initialization form for that object. When either the creation form or
the initialization form references other objects of user-defined types
that have not been referenced earlier in the COMPILE-FILE, the
compiler collects all of the creation and initialization forms. Each
initialization form is evaluated as soon as possible after its
creation form, as determined by data flow. If the initialization form
for an object does not reference any other objects of user-defined
types that have not been referenced earlier in the COMPILE-FILE, the
initialization form is evaluated immediately after the creation form.
If a creation or initialization form F references other objects of
user-defined types that have not been referenced earlier in the
COMPILE-FILE, the creation forms for those other objects are evaluated
before F, and the initialization forms for those other objects are
also evaluated before F whenever they do not depend on the object
created or initialized by F. Where the above rules do not uniquely
determine an order of evaluation, which of the possible orders of
evaluation is chosen is unspecified.
While these creation and initialization forms are being evaluated, the
objects are possibly in an uninitialized state, analogous to the state
of an object between the time it has been created by ALLOCATE-INSTANCE
and it has been processed fully by INITIALIZE-INSTANCE. Programmers
writing methods for MAKE-LOAD-FORM must take care in manipulating
objects not to depend on slots that have not yet been initialized.
It is unspecified whether LOAD calls EVAL on the forms or does some
other operation that has an equivalent effect. For example, the
forms might be translated into different but equivalent forms and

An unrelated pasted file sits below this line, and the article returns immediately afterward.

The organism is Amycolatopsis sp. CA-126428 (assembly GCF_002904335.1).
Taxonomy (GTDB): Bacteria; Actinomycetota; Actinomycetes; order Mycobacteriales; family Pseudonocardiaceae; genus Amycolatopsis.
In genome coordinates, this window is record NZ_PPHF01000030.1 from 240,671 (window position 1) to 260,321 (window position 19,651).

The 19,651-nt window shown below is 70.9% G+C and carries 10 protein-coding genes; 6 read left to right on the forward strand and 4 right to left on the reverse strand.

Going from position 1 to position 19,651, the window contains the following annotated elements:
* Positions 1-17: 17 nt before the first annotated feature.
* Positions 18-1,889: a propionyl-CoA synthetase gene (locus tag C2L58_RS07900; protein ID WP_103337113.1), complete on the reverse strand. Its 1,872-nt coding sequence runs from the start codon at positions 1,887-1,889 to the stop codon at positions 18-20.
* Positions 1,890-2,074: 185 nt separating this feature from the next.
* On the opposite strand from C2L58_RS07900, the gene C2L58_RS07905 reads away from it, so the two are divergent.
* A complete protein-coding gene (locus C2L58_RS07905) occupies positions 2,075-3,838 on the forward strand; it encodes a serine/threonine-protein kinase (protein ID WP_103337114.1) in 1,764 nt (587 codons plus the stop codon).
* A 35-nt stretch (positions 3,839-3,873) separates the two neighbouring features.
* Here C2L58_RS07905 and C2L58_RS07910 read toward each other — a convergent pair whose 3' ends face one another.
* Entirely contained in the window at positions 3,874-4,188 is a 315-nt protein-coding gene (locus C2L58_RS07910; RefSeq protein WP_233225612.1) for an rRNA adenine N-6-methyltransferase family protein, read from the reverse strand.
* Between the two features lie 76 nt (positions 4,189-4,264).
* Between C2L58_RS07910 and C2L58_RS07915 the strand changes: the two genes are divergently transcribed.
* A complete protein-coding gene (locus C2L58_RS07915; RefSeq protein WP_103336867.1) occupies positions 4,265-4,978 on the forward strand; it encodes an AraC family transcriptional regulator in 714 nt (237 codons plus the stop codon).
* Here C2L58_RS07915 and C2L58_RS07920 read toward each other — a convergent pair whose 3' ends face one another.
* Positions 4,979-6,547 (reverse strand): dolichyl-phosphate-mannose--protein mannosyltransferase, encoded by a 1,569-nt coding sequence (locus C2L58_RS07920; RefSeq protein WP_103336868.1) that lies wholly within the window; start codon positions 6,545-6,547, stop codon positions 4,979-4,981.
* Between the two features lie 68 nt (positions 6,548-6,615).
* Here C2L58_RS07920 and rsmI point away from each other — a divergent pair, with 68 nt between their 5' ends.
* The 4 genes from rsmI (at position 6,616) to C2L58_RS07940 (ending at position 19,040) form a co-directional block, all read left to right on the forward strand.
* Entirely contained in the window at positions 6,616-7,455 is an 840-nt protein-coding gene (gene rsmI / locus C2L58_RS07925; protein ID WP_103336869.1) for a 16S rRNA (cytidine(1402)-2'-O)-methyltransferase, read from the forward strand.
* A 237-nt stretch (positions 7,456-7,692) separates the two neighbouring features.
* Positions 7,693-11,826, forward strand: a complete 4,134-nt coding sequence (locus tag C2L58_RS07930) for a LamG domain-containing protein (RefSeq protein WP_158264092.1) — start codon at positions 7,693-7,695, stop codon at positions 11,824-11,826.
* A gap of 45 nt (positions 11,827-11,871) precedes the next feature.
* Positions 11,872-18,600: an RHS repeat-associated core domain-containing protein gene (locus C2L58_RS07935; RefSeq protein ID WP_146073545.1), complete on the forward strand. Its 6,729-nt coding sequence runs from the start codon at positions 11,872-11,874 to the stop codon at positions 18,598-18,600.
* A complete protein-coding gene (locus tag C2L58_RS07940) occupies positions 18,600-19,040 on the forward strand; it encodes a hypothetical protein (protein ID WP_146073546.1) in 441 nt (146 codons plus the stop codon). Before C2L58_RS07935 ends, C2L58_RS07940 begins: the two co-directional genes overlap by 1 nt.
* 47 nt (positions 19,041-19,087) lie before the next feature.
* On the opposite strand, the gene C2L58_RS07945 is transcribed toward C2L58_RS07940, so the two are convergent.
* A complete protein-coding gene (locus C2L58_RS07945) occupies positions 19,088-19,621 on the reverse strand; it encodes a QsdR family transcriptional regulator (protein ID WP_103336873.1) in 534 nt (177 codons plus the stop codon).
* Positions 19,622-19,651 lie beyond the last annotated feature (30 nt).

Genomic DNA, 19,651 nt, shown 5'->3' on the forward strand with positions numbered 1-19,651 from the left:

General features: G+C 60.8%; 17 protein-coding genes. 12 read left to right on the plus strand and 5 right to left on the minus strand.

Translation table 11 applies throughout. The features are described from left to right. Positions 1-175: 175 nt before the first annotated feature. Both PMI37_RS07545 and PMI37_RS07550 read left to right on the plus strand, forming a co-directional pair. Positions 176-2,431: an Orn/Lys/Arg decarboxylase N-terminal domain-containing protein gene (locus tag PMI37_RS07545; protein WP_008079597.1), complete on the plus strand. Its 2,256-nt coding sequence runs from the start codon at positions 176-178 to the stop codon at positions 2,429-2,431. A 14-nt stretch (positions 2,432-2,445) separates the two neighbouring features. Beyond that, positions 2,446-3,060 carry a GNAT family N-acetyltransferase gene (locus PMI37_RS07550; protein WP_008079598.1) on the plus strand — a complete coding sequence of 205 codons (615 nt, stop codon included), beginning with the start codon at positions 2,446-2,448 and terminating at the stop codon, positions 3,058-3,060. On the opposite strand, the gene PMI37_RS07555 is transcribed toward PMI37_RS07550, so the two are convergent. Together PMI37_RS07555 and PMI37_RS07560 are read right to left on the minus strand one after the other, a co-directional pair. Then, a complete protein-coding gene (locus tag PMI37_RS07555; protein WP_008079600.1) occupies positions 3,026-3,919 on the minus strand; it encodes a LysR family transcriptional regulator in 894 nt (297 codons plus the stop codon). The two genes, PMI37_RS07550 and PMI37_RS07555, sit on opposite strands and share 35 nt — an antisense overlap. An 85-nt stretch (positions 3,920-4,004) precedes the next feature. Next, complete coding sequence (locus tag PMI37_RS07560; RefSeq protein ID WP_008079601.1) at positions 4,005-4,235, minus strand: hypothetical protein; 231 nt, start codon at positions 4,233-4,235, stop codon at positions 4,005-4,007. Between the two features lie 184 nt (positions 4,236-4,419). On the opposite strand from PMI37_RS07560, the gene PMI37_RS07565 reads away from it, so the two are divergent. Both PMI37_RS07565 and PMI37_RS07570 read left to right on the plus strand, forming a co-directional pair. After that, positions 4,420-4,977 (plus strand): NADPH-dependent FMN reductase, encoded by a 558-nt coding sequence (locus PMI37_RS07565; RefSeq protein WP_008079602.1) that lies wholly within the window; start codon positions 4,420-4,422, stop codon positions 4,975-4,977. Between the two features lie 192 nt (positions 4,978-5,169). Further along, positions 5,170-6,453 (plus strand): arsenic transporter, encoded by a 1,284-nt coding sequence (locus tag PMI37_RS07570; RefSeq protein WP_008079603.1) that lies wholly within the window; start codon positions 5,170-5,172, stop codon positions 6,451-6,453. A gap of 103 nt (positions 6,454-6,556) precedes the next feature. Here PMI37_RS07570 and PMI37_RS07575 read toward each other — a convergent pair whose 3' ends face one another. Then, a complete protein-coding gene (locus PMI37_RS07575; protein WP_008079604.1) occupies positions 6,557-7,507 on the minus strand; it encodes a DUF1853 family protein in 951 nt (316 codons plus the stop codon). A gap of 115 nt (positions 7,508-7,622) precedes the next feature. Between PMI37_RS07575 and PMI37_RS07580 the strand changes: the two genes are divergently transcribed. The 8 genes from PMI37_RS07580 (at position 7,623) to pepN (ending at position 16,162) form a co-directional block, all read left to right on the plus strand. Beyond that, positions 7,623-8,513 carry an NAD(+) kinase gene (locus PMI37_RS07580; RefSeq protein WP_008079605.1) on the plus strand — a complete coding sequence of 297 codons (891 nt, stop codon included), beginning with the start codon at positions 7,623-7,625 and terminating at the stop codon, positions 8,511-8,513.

then evaluated, they might be compiled and the resulting functions
called by LOAD, or they might be interpreted by a special-purpose
interpreter different from EVAL. All that is required is that the
effect be equivalent to evaluating the forms.
COMPILE-FILE calls MAKE-LOAD-FORM on any object that is referenced as
a constant or as a self-evaluating form, if the object's metaclass is
STANDARD-CLASS, STRUCTURE-CLASS, any user-defined metaclass (not a
subclass of BUILT-IN-CLASS), or any of a possibly-empty
implementation-defined list of other metaclasses. COMPILE-FILE will
only call MAKE-LOAD-FORM once for any given object (compared with EQ)
within a single file.
It is valid for user programs to call MAKE-LOAD-FORM in other
circumstances, providing the argument's metaclass is not BUILT-IN-CLASS
or a subclass of BUILT-IN-CLASS.
Define a new function named MAKE-LOAD-FORM-SAVING-SLOTS, which takes
one required argument and one optional argument and returns two
values. This can be useful in user-written MAKE-LOAD-FORM methods.
The first argument is the object. The optional second argument is a
list of the names of the slots to preserve; it defaults to all of the
local slots. MAKE-LOAD-FORM-SAVING-SLOTS returns forms that construct
an equivalent object using MAKE-INSTANCE and SETF of SLOT-VALUE for
slots with values, or SLOT-MAKUNBOUND for slots without values, or
using other functions of equivalent effect.